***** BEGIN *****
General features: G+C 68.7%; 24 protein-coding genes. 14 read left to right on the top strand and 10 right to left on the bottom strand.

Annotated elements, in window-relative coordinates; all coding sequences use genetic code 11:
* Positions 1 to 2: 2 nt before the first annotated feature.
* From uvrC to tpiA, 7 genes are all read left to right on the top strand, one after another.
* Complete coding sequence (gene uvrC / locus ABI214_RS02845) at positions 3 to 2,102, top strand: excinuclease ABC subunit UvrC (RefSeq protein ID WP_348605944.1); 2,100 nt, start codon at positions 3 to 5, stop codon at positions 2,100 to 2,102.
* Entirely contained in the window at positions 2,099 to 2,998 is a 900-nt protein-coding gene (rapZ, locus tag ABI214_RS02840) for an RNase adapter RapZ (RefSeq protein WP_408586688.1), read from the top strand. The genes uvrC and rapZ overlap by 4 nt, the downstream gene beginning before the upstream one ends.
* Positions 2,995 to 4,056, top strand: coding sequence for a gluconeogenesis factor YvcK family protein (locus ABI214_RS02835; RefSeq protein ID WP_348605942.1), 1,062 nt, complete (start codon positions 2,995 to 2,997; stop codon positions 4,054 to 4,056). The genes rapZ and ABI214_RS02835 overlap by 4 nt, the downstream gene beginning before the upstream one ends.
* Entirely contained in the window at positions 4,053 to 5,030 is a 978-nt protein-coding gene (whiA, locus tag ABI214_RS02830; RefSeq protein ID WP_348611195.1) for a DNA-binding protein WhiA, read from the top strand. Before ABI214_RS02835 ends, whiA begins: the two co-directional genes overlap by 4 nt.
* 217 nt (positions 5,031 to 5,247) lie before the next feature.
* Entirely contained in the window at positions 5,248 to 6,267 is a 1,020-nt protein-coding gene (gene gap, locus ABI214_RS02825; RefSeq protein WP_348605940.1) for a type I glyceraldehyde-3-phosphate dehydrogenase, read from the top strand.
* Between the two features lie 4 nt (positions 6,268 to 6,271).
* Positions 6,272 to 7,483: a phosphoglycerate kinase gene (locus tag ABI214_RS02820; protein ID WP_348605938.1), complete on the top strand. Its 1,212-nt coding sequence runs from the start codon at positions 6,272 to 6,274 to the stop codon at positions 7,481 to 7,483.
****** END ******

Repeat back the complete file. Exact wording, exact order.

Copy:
General features: G+C 68.7%; 24 protein-coding genes. 14 read left to right on the top strand and 10 right to left on the bottom strand.

Annotated elements, in window-relative coordinates; all coding sequences use genetic code 11:
* Positions 1 to 2: 2 nt before the first annotated feature.
* From uvrC to tpiA, 7 genes are all read left to right on the top strand, one after another.
* Complete coding sequence (gene uvrC / locus ABI214_RS02845) at positions 3 to 2,102, top strand: excinuclease ABC subunit UvrC (RefSeq protein ID WP_348605944.1); 2,100 nt, start codon at positions 3 to 5, stop codon at positions 2,100 to 2,102.
* Entirely contained in the window at positions 2,099 to 2,998 is a 900-nt protein-coding gene (rapZ, locus tag ABI214_RS02840) for an RNase adapter RapZ (RefSeq protein WP_408586688.1), read from the top strand. The genes uvrC and rapZ overlap by 4 nt, the downstream gene beginning before the upstream one ends.
* Positions 2,995 to 4,056, top strand: coding sequence for a gluconeogenesis factor YvcK family protein (locus ABI214_RS02835; RefSeq protein ID WP_348605942.1), 1,062 nt, complete (start codon positions 2,995 to 2,997; stop codon positions 4,054 to 4,056). The genes rapZ and ABI214_RS02835 overlap by 4 nt, the downstream gene beginning before the upstream one ends.
* Entirely contained in the window at positions 4,053 to 5,030 is a 978-nt protein-coding gene (whiA, locus tag ABI214_RS02830; RefSeq protein ID WP_348611195.1) for a DNA-binding protein WhiA, read from the top strand. Before ABI214_RS02835 ends, whiA begins: the two co-directional genes overlap by 4 nt.
* 217 nt (positions 5,031 to 5,247) lie before the next feature.
* Entirely contained in the window at positions 5,248 to 6,267 is a 1,020-nt protein-coding gene (gene gap, locus ABI214_RS02825; RefSeq protein WP_348605940.1) for a type I glyceraldehyde-3-phosphate dehydrogenase, read from the top strand.
* Between the two features lie 4 nt (positions 6,268 to 6,271).
* Positions 6,272 to 7,483: a phosphoglycerate kinase gene (locus tag ABI214_RS02820; protein ID WP_348605938.1), complete on the top strand. Its 1,212-nt coding sequence runs from the start codon at positions 6,272 to 6,274 to the stop codon at positions 7,481 to 7,483.